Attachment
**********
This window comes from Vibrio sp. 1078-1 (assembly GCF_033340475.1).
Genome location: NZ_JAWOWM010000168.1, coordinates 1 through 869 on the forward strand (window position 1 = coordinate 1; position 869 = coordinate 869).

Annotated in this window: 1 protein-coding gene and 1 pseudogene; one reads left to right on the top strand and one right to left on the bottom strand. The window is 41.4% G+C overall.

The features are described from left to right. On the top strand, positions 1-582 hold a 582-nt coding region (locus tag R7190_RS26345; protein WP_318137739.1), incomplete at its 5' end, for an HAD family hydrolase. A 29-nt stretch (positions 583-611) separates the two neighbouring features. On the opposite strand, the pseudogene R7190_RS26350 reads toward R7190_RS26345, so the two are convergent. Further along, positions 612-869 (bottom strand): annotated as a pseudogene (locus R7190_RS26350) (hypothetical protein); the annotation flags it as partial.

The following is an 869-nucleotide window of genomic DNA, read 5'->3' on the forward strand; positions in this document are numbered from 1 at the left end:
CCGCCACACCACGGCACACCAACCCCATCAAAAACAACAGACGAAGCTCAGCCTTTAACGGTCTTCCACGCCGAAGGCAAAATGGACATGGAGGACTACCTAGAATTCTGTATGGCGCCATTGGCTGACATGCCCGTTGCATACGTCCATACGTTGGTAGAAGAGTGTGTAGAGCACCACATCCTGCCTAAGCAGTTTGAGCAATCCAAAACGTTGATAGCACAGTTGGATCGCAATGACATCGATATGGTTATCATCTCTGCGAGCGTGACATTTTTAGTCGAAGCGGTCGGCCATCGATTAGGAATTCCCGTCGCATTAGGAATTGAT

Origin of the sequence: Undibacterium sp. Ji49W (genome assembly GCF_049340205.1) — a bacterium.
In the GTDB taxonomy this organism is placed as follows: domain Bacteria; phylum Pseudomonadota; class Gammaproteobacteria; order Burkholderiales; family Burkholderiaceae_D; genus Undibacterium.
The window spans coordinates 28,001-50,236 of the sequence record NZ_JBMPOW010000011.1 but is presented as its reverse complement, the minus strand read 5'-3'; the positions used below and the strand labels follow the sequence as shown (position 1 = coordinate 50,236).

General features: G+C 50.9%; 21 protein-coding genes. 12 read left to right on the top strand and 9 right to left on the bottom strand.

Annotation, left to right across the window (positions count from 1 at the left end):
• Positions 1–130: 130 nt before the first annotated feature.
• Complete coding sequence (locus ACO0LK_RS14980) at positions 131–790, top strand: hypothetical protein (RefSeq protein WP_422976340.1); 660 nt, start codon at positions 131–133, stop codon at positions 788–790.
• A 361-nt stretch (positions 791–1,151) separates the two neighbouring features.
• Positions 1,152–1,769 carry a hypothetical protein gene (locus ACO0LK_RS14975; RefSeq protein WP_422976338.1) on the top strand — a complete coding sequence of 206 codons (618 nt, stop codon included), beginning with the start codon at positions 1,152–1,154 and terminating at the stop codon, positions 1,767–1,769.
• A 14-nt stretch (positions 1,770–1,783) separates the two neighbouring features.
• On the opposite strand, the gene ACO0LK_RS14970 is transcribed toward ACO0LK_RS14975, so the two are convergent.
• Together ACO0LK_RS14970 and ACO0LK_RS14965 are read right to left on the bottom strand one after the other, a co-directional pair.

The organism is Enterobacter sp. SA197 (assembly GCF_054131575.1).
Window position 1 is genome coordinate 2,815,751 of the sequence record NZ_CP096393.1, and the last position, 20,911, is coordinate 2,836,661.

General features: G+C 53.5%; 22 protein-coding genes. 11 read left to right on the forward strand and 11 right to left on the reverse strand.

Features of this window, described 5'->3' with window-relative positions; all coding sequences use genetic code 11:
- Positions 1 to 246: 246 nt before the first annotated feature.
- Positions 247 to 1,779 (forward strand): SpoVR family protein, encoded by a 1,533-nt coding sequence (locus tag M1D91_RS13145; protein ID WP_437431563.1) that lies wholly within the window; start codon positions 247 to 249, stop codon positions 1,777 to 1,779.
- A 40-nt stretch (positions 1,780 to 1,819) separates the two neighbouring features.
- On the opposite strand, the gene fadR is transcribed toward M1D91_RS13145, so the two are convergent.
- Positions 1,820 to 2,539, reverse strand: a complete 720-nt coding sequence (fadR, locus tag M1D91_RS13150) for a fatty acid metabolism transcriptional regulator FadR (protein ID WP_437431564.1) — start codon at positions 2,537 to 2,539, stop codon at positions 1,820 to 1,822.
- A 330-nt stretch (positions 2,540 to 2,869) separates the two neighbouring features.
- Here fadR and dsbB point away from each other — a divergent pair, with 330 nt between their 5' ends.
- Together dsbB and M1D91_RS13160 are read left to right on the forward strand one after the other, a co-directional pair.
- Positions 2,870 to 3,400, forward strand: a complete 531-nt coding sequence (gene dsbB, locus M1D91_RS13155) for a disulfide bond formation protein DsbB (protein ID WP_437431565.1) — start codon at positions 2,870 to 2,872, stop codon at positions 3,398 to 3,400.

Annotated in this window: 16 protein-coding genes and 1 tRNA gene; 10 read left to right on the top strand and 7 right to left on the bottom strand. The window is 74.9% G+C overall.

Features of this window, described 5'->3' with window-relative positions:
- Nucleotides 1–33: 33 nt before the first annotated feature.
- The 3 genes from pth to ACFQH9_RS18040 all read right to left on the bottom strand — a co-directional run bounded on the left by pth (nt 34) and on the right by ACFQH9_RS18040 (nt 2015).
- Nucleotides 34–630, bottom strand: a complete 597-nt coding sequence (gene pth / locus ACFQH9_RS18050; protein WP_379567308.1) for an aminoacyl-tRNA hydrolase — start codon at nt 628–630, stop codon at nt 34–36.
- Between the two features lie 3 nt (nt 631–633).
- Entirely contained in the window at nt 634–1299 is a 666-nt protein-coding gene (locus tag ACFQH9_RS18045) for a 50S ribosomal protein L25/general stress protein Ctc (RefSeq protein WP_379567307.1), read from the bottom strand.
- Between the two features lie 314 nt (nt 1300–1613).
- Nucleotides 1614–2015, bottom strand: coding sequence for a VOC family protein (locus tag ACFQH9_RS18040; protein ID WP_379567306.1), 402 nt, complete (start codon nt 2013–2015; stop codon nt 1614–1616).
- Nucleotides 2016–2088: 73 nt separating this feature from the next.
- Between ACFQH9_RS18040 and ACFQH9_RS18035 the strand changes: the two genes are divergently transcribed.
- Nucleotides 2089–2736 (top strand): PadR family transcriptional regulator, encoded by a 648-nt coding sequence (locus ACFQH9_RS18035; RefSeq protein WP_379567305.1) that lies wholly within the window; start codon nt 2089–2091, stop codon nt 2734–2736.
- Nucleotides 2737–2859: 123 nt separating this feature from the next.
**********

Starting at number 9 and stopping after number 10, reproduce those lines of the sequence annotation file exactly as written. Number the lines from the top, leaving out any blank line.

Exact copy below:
The window spans coordinates 28,001-50,236 of the sequence record NZ_JBMPOW010000011.1 but is presented as its reverse complement, the minus strand read 5'-3'; the positions used below and the strand labels follow the sequence as shown (position 1 = coordinate 50,236).

General features: G+C 50.9%; 21 protein-coding genes. 12 read left to right on the top strand and 9 right to left on the bottom strand.